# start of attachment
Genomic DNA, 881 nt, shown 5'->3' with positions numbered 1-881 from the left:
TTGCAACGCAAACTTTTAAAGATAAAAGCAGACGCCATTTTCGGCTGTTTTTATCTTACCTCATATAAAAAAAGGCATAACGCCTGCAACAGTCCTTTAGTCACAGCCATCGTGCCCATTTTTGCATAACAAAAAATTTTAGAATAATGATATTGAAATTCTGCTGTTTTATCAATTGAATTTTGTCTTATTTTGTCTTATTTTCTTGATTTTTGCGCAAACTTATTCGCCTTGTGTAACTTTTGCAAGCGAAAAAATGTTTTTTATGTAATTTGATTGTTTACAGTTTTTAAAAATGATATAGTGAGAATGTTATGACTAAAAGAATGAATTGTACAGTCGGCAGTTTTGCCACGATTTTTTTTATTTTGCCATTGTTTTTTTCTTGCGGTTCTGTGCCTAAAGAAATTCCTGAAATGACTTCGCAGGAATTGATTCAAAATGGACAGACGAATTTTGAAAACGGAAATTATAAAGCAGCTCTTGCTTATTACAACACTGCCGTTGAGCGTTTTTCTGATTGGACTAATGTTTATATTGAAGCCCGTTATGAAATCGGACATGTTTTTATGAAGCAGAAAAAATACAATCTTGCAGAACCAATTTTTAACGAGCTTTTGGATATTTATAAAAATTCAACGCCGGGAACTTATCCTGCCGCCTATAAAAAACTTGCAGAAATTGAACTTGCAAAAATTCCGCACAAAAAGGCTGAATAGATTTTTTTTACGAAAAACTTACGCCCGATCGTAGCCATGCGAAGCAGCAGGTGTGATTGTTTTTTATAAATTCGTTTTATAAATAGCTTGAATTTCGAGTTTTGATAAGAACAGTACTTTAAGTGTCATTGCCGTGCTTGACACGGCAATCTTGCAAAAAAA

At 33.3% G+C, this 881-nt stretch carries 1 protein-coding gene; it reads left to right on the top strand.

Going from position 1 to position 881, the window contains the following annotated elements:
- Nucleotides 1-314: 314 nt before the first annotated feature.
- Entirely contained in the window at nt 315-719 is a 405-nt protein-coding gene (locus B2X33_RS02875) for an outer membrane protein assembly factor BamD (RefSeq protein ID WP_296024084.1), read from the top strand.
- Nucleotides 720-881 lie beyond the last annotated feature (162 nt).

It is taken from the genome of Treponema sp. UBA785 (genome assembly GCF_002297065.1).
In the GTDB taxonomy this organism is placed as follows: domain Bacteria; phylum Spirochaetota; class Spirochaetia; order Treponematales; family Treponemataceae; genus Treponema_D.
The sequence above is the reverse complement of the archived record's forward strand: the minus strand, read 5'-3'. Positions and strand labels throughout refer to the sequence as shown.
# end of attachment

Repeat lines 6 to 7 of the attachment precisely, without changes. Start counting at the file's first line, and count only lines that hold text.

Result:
- Entirely contained in the window at nt 315-719 is a 405-nt protein-coding gene (locus B2X33_RS02875) for an outer membrane protein assembly factor BamD (RefSeq protein ID WP_296024084.1), read from the top strand.
- Nucleotides 720-881 lie beyond the last annotated feature (162 nt).